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Erickson & Jensen steers shrimp fleet through turbulent season

December 25, 2019
By NATHAN MAYBERG ( , Fort Myers Beach Bulletin, Fort Myers Beach Observer

For almost 70 years, Grant Erickson's family has been fishing for shrimp in the waters surrounding Fort Myers Beach. His company, Erickson & Jensen Marine Supplies, still plays an integral role on San Carlos Island off what is the largest shrimp port in Florida.

Erickson's fleet of shrimp boats and the fishermen that dock at his property off Shrimp Lane at Matanzas Pass are currently going through a dry spell as the shrimp crop is currently on track to be below average to average at best.

So far this season, the shrimping hasn't been that good to the local shrimpers, Erickson said.

Article Photos

Grant Erickson, co-owner of Erickson & Jensen Marine Supplies stands at his dock at Matanzas Pass off Shrimp Lane where his shrimp fleet sits. In the background is his “Malolo” vessel, named after the wooden boat his grandfather Carl sailed down in from Long Island to Fort Myers Beach in 1950 and began fishing for pink shrimp.


"It doesn't look like any shrimp crop this year," Erickson said. "This is just survival.

"When I send out a boat now, there is a chance I'm not going to make money," he said. It's hard to pinpoint the reasons for the low shrimp counts this year but there is still about six months left in the season here for Erickson before his boats go on a four-month stay in Texas.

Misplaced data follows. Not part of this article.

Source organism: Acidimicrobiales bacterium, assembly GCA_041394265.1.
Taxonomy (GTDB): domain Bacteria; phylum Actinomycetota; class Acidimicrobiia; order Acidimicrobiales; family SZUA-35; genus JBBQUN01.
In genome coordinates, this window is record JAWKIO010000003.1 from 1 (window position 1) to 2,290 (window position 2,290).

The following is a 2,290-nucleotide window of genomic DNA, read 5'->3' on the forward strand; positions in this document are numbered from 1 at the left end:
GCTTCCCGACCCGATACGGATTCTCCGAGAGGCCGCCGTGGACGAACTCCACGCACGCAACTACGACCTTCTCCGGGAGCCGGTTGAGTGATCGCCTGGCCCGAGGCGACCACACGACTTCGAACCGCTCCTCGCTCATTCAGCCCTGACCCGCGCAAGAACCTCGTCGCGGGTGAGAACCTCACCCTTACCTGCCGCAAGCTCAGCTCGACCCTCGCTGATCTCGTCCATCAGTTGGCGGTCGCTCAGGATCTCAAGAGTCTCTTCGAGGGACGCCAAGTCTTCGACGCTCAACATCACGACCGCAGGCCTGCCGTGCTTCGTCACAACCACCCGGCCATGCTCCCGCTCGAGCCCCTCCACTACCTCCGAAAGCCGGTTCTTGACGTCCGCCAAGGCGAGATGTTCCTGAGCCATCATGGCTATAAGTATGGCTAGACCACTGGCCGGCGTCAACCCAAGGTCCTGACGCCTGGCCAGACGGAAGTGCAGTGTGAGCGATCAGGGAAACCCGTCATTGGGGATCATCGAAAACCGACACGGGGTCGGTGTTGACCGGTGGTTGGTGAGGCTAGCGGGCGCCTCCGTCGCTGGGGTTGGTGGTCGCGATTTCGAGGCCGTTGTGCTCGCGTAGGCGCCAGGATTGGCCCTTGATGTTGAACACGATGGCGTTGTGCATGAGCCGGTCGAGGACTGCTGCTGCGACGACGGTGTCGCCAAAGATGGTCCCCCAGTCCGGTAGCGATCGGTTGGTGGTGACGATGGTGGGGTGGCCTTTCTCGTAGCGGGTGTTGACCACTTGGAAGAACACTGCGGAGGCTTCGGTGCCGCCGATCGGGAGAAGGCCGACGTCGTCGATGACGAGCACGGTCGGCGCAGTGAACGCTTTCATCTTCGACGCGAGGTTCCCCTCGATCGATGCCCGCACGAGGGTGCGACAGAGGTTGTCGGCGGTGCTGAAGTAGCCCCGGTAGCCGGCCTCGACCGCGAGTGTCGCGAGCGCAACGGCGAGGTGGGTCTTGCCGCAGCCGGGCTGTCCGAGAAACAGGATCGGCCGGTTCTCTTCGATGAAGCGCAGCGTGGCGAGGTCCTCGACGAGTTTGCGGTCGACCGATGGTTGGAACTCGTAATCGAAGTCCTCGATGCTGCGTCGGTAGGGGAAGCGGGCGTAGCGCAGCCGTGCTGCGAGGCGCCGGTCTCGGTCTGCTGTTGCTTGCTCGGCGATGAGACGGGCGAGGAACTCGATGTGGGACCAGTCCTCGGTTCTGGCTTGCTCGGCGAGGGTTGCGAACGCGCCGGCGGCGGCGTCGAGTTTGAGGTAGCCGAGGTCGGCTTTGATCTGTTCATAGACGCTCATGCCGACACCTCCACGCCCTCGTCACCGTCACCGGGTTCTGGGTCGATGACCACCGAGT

"It's not over yet," he said.

Erickson's family has been in the fishing business for multiple generations. His grandfather Carl, who lived in Long Island, started the business after visiting the waters on his wooden boat "Malolo" around Fort Myers Beach and found the plentiful pink shrimp in 1950. The family purchased the property on Shrimp Lane where their business has stood since 1964. The shrimpers used to be situated at another site near the water but the current location has provided their boats with easier access to the Gulf of Mexico. The business used to be known as Erickson, Erickson & Jensen. Grant's father passed on the family business to him.

Erickson's father, Carl, was a schoolteacher before going into the shrimping business. When the Ericksons got involved in shrimping, most fishermen weren't that concerned with them. They were more interested in mullet, trout, snapper and grouper, he said.

"That's when they really started harvesting pink shrimp," Erickson said. They would freeze their catch and send boxes of them to the Fulton Fish Market in the Bronx.

When Erickson came back from the University of Florida with a degree in food and resource economics, he convinced his family and their business partners to build a shrimp processing facility. They would grate the shrimp and separate them between 10 different sizes. They had a market on site and would deliver the frozen shrimp all around Southwest Florida in five-pound boxes and 50-pound cases. "It worked very well and we did it very good," Erickson said. The facility closed 10 years ago as the company equipped its boats with freezers, lessening the need for the facility.